I'll try and post a vid from my channel showing the rig in full motion on a lake at 3/4 throttle...
     
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  4. OutnBacker

    OutnBacker Guide

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    Okay, here's that vid. The canoe is my just sold Grumman 17, and the pontoons are the old set that have been replaced with larger, lighter ones pictured in the opening post. But the vid shows the Honda at about 3/4 throttle pushing us along at about max hull speed. More throttle did not get more speed.

    In another trip, I burned about 1qt of gas in about an hour at the same setting, constant running. This motor runs without a hiccup and starts like a typical Honda generator, from which they got the motor. Sounds like one, too.

     
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  5. NevadaBlue

    NevadaBlue —- Roughian #7 -— --- Graybeard -— Supporter Bushcraft Friend Bushclass I

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    Glad you survived John. I envy the trip but not the effort.
    My project boat is waiting for the major homeowner projects to slow down here.
     
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  6. NevadaBlue

    NevadaBlue —- Roughian #7 -— --- Graybeard -— Supporter Bushcraft Friend Bushclass I

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    Do you steer with the rudder and just leave the motor straight ahead?
     
  7. OutnBacker

    OutnBacker Guide

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    Yes, just the rudder. The clamp for tensioning the down shaft on the motor is plastic so I don't want to think about eventual wear as the motor gets steered. The long Norwegian style tiller works best in a long, skinny hull because you can be pretty much anywhere within 12ft of the rudder yoke and still have a hand on the tiller. A Norwegian tiller is a push/pull type. Mine is simply a painter's extension handle that goes from 5ft out to 12ft with a couple of clicks. Another advantage is that when I'm solo, which is 95% of the time, I sail the boat from the center, keeping the hull trimmed, and the tiller is close at hand. A third advantage is that in a common dinghy, the tiller is a swing type because the width of the boat allows it, but not in a canoe. Push/pull works best.

    The Scandi fishermen developed this type of steering long ago because they often had a mizzen sail in the back of the boat and there was no room to swing a typical tiller, so they rigged this up. Makes sense.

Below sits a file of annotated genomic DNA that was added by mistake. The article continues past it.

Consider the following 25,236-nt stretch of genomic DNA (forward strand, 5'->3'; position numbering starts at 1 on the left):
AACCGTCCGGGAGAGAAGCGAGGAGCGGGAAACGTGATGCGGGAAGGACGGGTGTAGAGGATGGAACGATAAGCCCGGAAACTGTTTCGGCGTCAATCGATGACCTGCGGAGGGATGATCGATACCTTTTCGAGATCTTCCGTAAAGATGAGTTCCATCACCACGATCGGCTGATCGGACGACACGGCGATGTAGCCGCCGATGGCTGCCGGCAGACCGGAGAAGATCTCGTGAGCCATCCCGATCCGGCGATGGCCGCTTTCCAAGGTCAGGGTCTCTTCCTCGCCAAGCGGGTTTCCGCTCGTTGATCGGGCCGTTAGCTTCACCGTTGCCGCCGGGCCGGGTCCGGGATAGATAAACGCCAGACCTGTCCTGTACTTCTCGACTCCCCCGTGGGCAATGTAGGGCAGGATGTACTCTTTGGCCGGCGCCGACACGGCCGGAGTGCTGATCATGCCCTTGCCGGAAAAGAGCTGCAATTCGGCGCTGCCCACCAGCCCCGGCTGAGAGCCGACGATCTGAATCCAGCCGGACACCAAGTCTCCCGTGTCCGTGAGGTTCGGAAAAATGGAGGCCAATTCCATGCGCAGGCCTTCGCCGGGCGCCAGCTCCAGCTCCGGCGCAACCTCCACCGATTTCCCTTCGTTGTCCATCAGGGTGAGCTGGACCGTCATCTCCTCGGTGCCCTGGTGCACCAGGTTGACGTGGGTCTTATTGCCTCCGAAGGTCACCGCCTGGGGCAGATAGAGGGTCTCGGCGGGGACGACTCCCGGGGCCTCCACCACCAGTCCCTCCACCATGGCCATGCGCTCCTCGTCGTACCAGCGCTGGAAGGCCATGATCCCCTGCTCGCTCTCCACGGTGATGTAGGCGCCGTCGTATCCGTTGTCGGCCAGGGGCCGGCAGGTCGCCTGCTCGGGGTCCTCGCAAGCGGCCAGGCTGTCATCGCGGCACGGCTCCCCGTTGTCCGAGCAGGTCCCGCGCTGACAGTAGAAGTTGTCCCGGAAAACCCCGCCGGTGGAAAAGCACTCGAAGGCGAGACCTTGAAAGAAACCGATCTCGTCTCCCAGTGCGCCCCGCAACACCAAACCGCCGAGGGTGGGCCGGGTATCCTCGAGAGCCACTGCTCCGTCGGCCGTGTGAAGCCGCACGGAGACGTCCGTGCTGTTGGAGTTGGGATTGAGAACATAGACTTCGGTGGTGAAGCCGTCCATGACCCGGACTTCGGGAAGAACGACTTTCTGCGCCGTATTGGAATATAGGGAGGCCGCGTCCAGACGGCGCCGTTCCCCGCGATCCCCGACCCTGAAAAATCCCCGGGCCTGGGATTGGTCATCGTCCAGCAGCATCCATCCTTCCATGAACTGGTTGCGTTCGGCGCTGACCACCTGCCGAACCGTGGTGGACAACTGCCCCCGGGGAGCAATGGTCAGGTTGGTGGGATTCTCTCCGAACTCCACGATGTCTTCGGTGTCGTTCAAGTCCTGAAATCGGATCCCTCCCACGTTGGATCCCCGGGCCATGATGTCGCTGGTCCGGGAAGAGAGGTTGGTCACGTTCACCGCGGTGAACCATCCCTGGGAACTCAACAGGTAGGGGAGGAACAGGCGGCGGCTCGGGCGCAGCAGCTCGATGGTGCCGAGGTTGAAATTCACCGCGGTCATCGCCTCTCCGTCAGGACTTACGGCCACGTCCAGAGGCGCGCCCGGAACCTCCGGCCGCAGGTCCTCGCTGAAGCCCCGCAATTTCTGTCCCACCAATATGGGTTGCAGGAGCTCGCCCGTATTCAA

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  8. Red Yeti

    Red Yeti Mostly Harmless Hobbyist Supporter Bushclass I Bushclass II

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    Nice one buddy!

    Sometimes the wind and current just don't cooperate... but I bet you had a good adventure anyways. Any day on the water is a good one in my book. Fantastic boat!

    Keep you keel wet,

    :dblthumb::38:
     
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  9. Robedsubset

    Robedsubset Scout

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    Thanks for the response! I have a Grumman Sport Boat that needs a motor. I currently use an electric trolling motor but worry about running out of juice on a full day on the water or multiple day trip. I’m leaning towards Yamaha or Honda
     
  10. OutnBacker

    OutnBacker Guide

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    These days you really can't go wrong with any motor. You might consider Tohatsu as well. They make the Mercury and Nissan small motors, too. I had good luck with a 2010 6hp for one of my sailboats for a awhile. very nice motor.

    EDIT: On the subject of electrics... Ifyou're going to be fishing all day or multiple days, a gas motor can get you home if the charge goes too low on the electric. But fishing with any gas motor in a canoe is almost impossible regarding trolling speed. They just don't weigh enough or create enough drag to keep the speed down. And, a single cylinder gasser will vibrate too much for trolling. Your line will be like an alarm system all the way to the lure. A heavy fiberglass fishing boat is fine with a gasser, but not a canoe. My Grumman is not any noisier under gas motor drive than a Royalex canoe. Canoes just don't have the mass to soak up the signals to the water.
     
    Last edited: Jun 22, 2019